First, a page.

In this portion of sacred history is a precious lesson of faith for all who are convicted of sin, and weighed down with a sense of their unworthiness. When they compare their characters with God’s great standard of right, they see themselves condemned as transgressors. There is no power in law to free them from their guilt. But as they confess their sins, they can find pardon through Christ. From him flows the cleansing stream that can wash away the stains of sin. When the sinner has come to Christ with contrition of soul, confessing his transgressions, it is then his duty to appropriate to himself the Saviour’s promise of pardon to the repentant and believing. He who seeks to find goodness and cause for rejoicing in himself, will always be in despair; but he who looks to Jesus, the author and finisher of his faith, can say with confidence, “I live, yet not I, but Christ liveth in me.” {ST January 10, 1884, par. 13}

Following the song of praise, the leaders of the congregation presented the history of Israel, showing God’s great benefits and their ingratitude. Tracing the record from the days of Abraham, they called attention to God’s design to preserve his name upon the earth by preserving for himself a people pure amid the general corruption; they recounted the mighty manifestations of his power in their deliverance from bondage in Egypt, and showed also how backsliding and apostasy had caused the blessing of the Lord to be withdrawn from Israel. {ST January 10, 1884, par. 14}

Then the whole congregation entered into a covenant to keep all the commandments of God; and that the transaction might be as effectual as possible, this covenant was written out, and those who were thoroughly in earnest in the work of reformation, affixed their names and seals. They wished to preserve for future reference a memorial of the obligation they had just taken upon themselves, as a reminder of duty and a barrier against temptation. Thus it was that the people took a solemn oath to “walk in God’s law, which was given by Moses the servant of God, and to observe and do all the commandments of the Lord our Lord, and his judgments and his statutes.” The oath taken also included a promise not to intermarry with “the people of the land.” This had often been done by the people; and sometimes the rulers, as Solomon and Ahab, had formed such unions; and these marriages, by introducing idolatry, had resulted in the ruin of thousands. {ST January 10, 1884, par. 15}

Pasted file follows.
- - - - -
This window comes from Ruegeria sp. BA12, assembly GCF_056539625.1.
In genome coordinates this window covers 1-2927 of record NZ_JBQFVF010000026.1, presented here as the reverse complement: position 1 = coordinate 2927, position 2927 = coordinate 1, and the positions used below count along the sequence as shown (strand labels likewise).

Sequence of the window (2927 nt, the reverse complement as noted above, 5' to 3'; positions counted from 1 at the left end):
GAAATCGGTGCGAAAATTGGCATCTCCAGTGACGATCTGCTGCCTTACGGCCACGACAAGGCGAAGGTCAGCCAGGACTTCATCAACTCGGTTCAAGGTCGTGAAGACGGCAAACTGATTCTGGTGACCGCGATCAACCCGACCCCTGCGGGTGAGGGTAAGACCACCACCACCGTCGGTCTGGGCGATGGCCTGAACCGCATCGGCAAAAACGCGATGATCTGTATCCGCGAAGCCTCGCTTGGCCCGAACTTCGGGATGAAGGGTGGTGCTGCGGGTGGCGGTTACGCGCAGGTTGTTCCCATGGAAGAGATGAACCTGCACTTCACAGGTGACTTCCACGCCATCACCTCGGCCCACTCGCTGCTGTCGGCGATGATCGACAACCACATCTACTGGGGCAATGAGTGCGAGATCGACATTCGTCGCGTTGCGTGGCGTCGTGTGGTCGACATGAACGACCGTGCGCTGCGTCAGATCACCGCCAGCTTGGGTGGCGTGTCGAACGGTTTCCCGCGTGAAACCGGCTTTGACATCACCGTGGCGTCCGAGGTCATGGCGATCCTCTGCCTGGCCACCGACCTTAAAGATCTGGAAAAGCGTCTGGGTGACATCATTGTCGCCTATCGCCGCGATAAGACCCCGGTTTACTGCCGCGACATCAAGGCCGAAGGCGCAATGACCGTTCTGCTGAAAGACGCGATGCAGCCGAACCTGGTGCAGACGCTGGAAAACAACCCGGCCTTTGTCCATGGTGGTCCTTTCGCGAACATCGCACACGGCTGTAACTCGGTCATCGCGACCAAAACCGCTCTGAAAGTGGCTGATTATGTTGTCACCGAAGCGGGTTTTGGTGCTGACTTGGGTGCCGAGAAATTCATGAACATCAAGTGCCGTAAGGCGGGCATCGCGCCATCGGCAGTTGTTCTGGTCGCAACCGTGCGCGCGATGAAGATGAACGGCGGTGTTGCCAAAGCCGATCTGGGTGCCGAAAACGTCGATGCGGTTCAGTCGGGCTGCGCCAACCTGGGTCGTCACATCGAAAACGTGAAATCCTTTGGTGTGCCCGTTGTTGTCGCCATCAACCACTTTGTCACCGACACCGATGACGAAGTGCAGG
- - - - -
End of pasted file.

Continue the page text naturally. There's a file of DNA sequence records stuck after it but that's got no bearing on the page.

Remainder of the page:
Is this not an amazing statement?! The feasts were renewed and at the feast of tabernacles the law was read. The people saw that they were taken into bondage because they abhorred the law of God and in so doing they could not receive His protection, so He was forced to withdraw His Spirit. God is not the one who brought suffering, death, and destruction upon them. This is the work of Satan. The reading of the law including the statutes and judgments convicted them of sin, which drove them to Christ. The New Covenant was renewed in the hearts of the people and God’s protection was restored. I have one word for this process. Beautiful.

I would like to end with the following quote from sister White. She is encouraging God’s people to have a feast of tabernacles, gives recommendations as to how to celebrate it, the blessings that will attend it, and finally she esteems the foundations of our faith:

Well would it be for us to have a feast of tabernacles, a joyous commemoration of the blessings of God to us as a people. As the children of Israel celebrated the deliverance that God wrought for their fathers, and his miraculous preservation of them during their journeyings from Egypt to the promised land, so should the people of God at the present time gratefully call to mind the various ways he has devised to bring them out from the world, out from the darkness of error, into the precious light of truth. We should often bring to remembrance the dependence upon God of those who first led out in this work. We should gratefully regard the old way-marks, and refresh our souls with memories of the loving-kindness of our gracious Benefactor. {RH November 17, 1885, par. 14}

May this be a blessing to all who read it.